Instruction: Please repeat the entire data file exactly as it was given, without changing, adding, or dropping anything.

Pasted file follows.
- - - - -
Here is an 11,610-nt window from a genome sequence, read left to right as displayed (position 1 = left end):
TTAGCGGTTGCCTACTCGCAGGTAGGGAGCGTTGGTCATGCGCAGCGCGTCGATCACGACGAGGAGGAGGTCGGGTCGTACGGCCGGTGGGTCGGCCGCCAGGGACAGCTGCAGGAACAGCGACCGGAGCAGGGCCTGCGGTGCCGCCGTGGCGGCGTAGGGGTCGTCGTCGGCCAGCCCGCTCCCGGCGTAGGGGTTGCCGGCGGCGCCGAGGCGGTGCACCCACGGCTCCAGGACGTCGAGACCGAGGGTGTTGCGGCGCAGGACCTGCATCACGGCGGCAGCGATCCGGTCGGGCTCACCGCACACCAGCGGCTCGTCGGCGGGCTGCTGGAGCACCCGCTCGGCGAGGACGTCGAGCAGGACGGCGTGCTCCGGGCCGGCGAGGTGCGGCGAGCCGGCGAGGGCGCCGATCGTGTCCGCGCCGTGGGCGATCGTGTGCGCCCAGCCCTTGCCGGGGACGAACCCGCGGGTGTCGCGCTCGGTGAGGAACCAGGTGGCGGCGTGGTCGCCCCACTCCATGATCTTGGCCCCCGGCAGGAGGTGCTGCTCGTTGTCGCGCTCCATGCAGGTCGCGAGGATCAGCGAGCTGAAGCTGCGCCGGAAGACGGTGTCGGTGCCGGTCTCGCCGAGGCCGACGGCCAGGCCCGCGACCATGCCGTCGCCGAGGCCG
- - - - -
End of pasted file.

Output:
Here is an 11,610-nt window from a genome sequence, read left to right as displayed (position 1 = left end):
TTAGCGGTTGCCTACTCGCAGGTAGGGAGCGTTGGTCATGCGCAGCGCGTCGATCACGACGAGGAGGAGGTCGGGTCGTACGGCCGGTGGGTCGGCCGCCAGGGACAGCTGCAGGAACAGCGACCGGAGCAGGGCCTGCGGTGCCGCCGTGGCGGCGTAGGGGTCGTCGTCGGCCAGCCCGCTCCCGGCGTAGGGGTTGCCGGCGGCGCCGAGGCGGTGCACCCACGGCTCCAGGACGTCGAGACCGAGGGTGTTGCGGCGCAGGACCTGCATCACGGCGGCAGCGATCCGGTCGGGCTCACCGCACACCAGCGGCTCGTCGGCGGGCTGCTGGAGCACCCGCTCGGCGAGGACGTCGAGCAGGACGGCGTGCTCCGGGCCGGCGAGGTGCGGCGAGCCGGCGAGGGCGCCGATCGTGTCCGCGCCGTGGGCGATCGTGTGCGCCCAGCCCTTGCCGGGGACGAACCCGCGGGTGTCGCGCTCGGTGAGGAACCAGGTGGCGGCGTGGTCGCCCCACTCCATGATCTTGGCCCCCGGCAGGAGGTGCTGCTCGTTGTCGCGCTCCATGCAGGTCGCGAGGATCAGCGAGCTGAAGCTGCGCCGGAAGACGGTGTCGGTGCCGGTCTCGCCGAGGCCGACGGCCAGGCCCGCGACCATGCCGTCGCCGAGGCCG